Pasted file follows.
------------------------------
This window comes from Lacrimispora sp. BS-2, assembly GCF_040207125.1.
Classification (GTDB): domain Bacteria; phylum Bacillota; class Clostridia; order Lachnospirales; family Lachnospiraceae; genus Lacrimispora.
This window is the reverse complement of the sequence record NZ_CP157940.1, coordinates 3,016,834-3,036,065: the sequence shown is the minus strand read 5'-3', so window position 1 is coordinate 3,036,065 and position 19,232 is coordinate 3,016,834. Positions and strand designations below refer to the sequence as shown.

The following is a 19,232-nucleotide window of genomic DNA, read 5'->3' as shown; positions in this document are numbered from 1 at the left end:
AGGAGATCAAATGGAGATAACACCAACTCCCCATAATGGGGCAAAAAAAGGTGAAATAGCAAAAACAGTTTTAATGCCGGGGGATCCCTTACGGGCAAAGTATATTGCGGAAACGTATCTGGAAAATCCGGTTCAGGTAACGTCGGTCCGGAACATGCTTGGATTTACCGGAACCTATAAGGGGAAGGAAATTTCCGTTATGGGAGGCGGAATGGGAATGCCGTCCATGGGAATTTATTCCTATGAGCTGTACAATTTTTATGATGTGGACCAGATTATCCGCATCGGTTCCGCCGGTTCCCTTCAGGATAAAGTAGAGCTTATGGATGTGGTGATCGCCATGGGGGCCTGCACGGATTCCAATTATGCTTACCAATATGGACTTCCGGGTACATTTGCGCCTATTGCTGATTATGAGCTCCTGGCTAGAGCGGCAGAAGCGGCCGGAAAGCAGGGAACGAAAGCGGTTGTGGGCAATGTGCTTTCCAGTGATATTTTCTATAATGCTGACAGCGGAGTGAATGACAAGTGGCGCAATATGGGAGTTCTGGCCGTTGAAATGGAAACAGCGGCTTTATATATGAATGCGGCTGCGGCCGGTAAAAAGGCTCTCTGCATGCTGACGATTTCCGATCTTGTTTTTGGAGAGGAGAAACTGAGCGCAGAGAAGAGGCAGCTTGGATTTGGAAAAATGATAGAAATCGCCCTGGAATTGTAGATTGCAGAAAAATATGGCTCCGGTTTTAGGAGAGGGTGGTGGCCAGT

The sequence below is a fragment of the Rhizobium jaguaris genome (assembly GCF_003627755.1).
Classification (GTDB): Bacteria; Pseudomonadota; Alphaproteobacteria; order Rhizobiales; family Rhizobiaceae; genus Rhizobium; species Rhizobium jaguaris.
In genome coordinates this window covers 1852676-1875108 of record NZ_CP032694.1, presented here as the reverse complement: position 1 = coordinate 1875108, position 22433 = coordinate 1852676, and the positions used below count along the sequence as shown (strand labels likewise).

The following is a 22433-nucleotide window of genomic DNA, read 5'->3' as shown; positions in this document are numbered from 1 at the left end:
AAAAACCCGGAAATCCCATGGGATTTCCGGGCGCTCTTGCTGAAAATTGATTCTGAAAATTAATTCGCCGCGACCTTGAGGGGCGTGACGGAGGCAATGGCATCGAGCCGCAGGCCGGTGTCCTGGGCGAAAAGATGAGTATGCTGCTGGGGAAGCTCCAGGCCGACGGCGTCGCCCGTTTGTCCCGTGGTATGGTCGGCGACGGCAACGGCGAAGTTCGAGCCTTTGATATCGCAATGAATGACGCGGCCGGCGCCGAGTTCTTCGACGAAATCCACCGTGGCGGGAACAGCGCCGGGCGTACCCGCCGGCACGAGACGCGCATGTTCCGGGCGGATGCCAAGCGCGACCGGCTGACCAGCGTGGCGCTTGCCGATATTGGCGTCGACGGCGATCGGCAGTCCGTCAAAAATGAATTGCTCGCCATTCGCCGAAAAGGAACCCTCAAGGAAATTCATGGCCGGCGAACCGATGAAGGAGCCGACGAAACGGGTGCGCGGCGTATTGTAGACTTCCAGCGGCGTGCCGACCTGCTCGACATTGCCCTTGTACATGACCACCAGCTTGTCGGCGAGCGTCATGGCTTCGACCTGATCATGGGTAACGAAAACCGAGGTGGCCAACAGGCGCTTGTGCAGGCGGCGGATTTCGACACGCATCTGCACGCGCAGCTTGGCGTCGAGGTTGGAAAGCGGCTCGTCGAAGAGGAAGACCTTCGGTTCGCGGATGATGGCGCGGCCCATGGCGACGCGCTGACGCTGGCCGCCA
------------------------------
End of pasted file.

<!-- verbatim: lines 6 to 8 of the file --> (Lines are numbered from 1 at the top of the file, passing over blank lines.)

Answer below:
The sequence below is a fragment of the Rhizobium jaguaris genome (assembly GCF_003627755.1).
Classification (GTDB): Bacteria; Pseudomonadota; Alphaproteobacteria; order Rhizobiales; family Rhizobiaceae; genus Rhizobium; species Rhizobium jaguaris.
In genome coordinates this window covers 1852676-1875108 of record NZ_CP032694.1, presented here as the reverse complement: position 1 = coordinate 1875108, position 22433 = coordinate 1852676, and the positions used below count along the sequence as shown (strand labels likewise).